Search - Harry Lauder :: Roamin in the Gloamin

Roamin in the Gloamin
Harry Lauder
Roamin in the Gloamin
Genre: Pop
  •  Track Listings (16) - Disc #1


CD Details

All Artists: Harry Lauder
Title: Roamin in the Gloamin
Members Wishing: 0
Total Copies: 0
Label: Naxos
Release Date: 9/17/1996
Genre: Pop
Style: Easy Listening
Number of Discs: 1
SwapaCD Credits: 1
UPC: 793515016429

CD Reviews

'I Need No Encouragement!' - The Best of Sir Harry Lauder
J Scott Morrison | Middlebury VT, USA | 05/09/2004
(5 out of 5 stars)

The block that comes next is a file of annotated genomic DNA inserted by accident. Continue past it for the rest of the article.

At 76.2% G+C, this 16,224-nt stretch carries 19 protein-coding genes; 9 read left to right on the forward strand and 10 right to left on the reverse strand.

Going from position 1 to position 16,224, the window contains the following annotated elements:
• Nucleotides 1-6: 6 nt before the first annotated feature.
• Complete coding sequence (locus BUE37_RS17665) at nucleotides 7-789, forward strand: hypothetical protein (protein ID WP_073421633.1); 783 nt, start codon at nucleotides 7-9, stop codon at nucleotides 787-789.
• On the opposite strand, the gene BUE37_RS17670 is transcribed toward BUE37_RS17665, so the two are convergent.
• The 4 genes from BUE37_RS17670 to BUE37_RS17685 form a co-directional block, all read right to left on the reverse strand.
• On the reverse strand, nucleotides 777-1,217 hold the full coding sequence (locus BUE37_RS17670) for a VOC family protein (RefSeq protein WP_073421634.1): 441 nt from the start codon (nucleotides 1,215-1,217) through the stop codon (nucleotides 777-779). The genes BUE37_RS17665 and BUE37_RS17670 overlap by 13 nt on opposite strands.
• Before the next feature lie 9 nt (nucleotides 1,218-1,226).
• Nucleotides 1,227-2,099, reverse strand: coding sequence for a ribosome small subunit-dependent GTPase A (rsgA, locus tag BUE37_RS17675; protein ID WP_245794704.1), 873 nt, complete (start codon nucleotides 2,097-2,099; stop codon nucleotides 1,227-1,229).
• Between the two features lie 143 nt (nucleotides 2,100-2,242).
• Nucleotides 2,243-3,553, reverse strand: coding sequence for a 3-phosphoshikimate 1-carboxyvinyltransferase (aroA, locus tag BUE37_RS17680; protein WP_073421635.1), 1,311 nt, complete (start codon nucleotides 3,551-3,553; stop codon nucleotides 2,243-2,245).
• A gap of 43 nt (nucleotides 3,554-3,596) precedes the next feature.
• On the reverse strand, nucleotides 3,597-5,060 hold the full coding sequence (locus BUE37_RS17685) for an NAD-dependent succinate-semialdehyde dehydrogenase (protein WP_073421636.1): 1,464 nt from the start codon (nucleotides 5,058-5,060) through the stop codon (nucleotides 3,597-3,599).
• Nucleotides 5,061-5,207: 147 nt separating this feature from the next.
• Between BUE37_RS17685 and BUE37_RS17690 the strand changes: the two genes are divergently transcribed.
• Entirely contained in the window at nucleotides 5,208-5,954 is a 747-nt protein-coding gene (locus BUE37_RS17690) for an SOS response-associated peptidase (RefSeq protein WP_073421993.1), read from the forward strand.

"'My wife thinks MacKay encourages me. I need no encouragement!' Thus sang the quintessential Scots entertainer Sir Harry Lauder, famous the world over during the first half of the last century, in 'I Met MacKay,' a paean to the friendship of two men over 'a wee drappie.' Here are songs about 'bonnie lassies,' domestic 'bliss,' sentimental longing for 'the lass back hame' and the pleasures of 'Breakfast in Bed on Sunday Morning.' I grew up with these songs. As a Scot whose family has long been in America, a thin thread of connection with the auld country came by way of the 78s of Harry Lauder singing in his Scots brogue. Ours was a classical music household, but Lauder's records were definitely a part of the family collection, and as a small boy I practically wore out such favorites as 'Roamin' in the Gloamin'' and 'I Love a Lassie.' There's no question that in many ways Lauder presented a too-broad stereotype of the miserly, sentimental, whisky-loving, wife-evading Scot, but at the same time the good humor and charm of his songs simply cannot be resisted. Hats off to David Lennick who produced this collection of 16 songs taken from what must have been pristine 78 rpm records. The sonics here are spectacular. Given Lauder's exemplary diction and the clear recordings, song texts are simply not needed. It is said that Winston Churchill played Lauder's recording of 'The End of the Road' over and over during the darkest days of World War II. 'Keep right on to the end of the road ... if the way be long, let your heart be strong.' It was played on American radio, too, during WWII and I remember it very well as a young boy. I know that I cannot hear it without choking up a bit.My hope is that new generation can fall prey to the charm of 'good ol' Harry.' Here's their chance.Scott Morrison"